To assess the potential for the vaccine candidate to cause vaccine-induced enhanced respiratory disease, EUA criteria include the presence of at least five severe COVID-19 cases in the placebo arm. 

The requirement for two months of safety data is based on the need to balance speed with confidence that the vaccines will not hurt those who receive them, Marks said. Most adverse events caused by vaccines are detected within two or three months of vaccination, he said.

Marks acknowledged that “we will have a narrower amount of safety data” than is usually required for vaccines. He said the urgent need to combat a pandemic that is killing about 1,000 Americans daily, as well as advances in postmarket surveillance, support the decision to reduce the duration of safety data.

COVID-19 vaccine safety will be assessed with active surveillance systems, including collection of data from insurance claims records, as well as the traditional passive monitoring systems, Marks said.

Call for higher safety bar

The duration of safety data is likely to be debated vigorously at the advisory committee meeting on Oct. 22.

Some prominent public health researchers believe that a median of two months is not sufficient.

More than 60 scientists signed a letter sent to Marks Tuesday urging FDA to “require a high bar for safety.” It called for “a minimum of two months of safety observation for all trial participants.”

The letter states that “trial participants are already a sample of the population; to diminish the weight of some trial participants does not make sense. Under the FDA’s proposed lower bar, a vaccine could be authorized before many trial participants have been observed through the period when most adverse vaccine events occur.”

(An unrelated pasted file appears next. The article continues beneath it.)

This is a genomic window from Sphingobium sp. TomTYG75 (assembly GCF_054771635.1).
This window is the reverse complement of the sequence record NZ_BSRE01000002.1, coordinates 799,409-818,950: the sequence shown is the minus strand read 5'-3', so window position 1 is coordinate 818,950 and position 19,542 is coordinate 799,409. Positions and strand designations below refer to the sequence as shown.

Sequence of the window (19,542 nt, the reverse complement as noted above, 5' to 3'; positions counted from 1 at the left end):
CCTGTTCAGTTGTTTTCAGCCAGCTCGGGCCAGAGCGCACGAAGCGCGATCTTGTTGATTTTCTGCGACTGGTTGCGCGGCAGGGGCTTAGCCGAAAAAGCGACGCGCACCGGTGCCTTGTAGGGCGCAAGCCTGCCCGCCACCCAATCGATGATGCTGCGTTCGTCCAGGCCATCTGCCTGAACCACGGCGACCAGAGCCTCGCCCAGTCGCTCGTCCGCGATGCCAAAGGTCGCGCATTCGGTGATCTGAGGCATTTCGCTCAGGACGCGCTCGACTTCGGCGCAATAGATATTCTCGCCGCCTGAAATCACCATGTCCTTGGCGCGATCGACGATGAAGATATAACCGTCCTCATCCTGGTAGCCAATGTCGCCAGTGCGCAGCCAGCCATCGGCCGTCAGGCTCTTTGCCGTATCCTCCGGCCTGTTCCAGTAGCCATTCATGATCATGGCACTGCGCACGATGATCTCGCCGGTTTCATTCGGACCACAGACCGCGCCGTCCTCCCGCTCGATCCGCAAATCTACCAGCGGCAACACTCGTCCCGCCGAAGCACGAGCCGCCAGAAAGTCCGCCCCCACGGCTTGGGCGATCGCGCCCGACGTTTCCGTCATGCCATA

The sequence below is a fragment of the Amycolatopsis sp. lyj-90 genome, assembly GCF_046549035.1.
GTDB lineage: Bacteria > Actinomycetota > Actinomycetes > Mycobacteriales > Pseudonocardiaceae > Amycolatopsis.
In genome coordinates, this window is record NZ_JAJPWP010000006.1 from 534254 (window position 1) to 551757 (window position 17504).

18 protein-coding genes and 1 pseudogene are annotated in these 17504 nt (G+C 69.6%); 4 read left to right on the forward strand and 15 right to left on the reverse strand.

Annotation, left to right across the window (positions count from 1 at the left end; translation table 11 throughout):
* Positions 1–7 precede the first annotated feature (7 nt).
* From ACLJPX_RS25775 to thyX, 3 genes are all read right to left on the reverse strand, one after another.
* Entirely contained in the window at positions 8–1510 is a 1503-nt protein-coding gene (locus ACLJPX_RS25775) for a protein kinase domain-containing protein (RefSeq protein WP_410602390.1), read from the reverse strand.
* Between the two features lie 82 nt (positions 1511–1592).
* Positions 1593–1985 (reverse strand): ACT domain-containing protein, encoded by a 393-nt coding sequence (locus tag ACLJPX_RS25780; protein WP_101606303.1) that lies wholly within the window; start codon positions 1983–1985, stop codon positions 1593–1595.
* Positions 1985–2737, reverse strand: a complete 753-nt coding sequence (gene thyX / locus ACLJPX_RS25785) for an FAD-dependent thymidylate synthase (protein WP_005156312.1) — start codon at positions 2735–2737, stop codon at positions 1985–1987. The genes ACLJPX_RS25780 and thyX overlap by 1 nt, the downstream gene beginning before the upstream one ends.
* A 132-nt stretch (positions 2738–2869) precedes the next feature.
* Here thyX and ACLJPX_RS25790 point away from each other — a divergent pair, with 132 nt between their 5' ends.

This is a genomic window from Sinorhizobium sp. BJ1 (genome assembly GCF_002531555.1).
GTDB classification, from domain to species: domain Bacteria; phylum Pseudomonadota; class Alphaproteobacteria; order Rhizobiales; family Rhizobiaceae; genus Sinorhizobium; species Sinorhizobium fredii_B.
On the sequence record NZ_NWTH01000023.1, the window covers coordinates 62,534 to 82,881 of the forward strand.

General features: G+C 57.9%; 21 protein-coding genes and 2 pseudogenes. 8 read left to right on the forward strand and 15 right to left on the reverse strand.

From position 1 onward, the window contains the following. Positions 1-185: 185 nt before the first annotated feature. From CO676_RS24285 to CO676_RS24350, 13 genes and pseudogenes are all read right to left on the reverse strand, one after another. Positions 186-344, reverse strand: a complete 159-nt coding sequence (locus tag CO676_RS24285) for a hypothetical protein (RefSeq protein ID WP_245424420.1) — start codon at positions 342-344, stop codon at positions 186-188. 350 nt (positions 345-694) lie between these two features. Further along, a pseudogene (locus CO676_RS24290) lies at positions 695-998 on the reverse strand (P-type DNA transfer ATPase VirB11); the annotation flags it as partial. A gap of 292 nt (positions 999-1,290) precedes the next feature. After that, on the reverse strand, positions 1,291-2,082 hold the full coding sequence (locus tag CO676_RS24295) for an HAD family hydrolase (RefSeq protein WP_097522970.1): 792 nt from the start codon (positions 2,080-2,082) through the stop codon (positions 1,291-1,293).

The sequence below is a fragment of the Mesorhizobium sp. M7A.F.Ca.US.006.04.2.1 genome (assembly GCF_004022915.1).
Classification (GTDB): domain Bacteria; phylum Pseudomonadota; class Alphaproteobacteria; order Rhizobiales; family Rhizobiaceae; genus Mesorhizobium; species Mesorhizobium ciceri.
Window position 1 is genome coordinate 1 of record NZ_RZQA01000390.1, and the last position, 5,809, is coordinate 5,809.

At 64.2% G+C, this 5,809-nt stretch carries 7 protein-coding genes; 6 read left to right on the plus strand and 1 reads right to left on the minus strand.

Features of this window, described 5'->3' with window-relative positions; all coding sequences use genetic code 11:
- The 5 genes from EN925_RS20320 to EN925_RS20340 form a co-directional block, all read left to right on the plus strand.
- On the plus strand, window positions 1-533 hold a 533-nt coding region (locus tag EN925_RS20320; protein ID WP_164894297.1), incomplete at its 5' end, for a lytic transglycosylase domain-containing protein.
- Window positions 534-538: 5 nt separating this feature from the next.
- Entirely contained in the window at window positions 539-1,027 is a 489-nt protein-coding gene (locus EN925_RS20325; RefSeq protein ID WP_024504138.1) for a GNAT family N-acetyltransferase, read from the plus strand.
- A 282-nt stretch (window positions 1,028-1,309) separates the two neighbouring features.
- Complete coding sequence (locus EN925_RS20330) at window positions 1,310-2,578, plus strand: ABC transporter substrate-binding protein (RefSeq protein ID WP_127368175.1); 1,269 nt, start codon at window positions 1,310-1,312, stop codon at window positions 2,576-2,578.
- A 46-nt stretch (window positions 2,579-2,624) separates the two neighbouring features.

Signatories of the letter include Ezekiel Emanuel, vice provost and chair of the Department of Medical Ethics and Health Policy at the University of Pennsylvania; Peter Hotez, co-director of the Texas Children’s Hospital Center for Vaccine Development and dean of the National Tropical School of Medicine at Baylor College of Medicine; Tom Inglesby, director of the Johns Hopkins Center for Health Security; and Eric Topol, director of the Scripps Research Translational Institute. Emanuel and Sharfstein are advisers to the Joe Biden presidential campaign.

EUA based on interim data possible

The guidance and the briefing document state that an EUA could be granted based on “an interim analysis of the clinical endpoint from an ongoing Phase 3 efficacy study.” The analysis would have to show at least 50% efficacy in a placebo-controlled trial, with a lower bound of the confidence interval around the primary endpoint of more than 30%. 

FDA said it has made it clear to vaccine developers that if it grants an EUA, they must not halt their Phase III trials. “FDA has advised sponsors that FDA would not consider availability of a COVID-19 vaccine under EUA, in and of itself, as grounds for stopping blinded follow-up in an ongoing clinical trial.”

Consistent with a June 2020 guidance on BLAs for COVID-19 vaccines, an EUA would be based on “adequate manufacturing information to ensure its quality and consistency and a determination by FDA that the vaccine’s benefits outweigh its risks based on data from at least one well-designed Phase 3 clinical trial that demonstrates the vaccine’s safety and efficacy in a clear and compelling manner.”